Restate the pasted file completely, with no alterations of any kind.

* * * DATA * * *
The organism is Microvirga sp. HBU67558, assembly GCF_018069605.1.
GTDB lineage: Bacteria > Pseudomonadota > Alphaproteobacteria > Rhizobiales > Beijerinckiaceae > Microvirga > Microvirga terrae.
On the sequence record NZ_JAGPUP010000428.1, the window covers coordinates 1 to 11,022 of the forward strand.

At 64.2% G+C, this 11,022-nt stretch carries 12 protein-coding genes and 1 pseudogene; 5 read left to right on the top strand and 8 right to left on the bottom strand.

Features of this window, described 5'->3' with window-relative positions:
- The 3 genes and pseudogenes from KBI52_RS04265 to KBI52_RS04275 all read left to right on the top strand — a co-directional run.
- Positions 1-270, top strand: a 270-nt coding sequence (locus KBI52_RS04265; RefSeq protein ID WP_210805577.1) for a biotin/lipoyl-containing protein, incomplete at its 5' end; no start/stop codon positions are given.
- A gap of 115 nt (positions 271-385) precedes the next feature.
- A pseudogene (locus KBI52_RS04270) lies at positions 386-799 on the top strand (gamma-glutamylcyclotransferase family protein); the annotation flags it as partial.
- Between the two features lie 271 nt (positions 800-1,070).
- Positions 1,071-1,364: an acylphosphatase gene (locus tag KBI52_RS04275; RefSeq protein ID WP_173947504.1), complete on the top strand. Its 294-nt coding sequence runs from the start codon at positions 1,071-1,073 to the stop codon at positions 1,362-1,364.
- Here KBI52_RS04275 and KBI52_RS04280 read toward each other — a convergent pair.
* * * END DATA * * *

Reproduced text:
The organism is Microvirga sp. HBU67558, assembly GCF_018069605.1.
GTDB lineage: Bacteria > Pseudomonadota > Alphaproteobacteria > Rhizobiales > Beijerinckiaceae > Microvirga > Microvirga terrae.
On the sequence record NZ_JAGPUP010000428.1, the window covers coordinates 1 to 11,022 of the forward strand.

At 64.2% G+C, this 11,022-nt stretch carries 12 protein-coding genes and 1 pseudogene; 5 read left to right on the top strand and 8 right to left on the bottom strand.

Features of this window, described 5'->3' with window-relative positions:
- The 3 genes and pseudogenes from KBI52_RS04265 to KBI52_RS04275 all read left to right on the top strand — a co-directional run.
- Positions 1-270, top strand: a 270-nt coding sequence (locus KBI52_RS04265; RefSeq protein ID WP_210805577.1) for a biotin/lipoyl-containing protein, incomplete at its 5' end; no start/stop codon positions are given.
- A gap of 115 nt (positions 271-385) precedes the next feature.
- A pseudogene (locus KBI52_RS04270) lies at positions 386-799 on the top strand (gamma-glutamylcyclotransferase family protein); the annotation flags it as partial.
- Between the two features lie 271 nt (positions 800-1,070).
- Positions 1,071-1,364: an acylphosphatase gene (locus tag KBI52_RS04275; RefSeq protein ID WP_173947504.1), complete on the top strand. Its 294-nt coding sequence runs from the start codon at positions 1,071-1,073 to the stop codon at positions 1,362-1,364.
- Here KBI52_RS04275 and KBI52_RS04280 read toward each other — a convergent pair.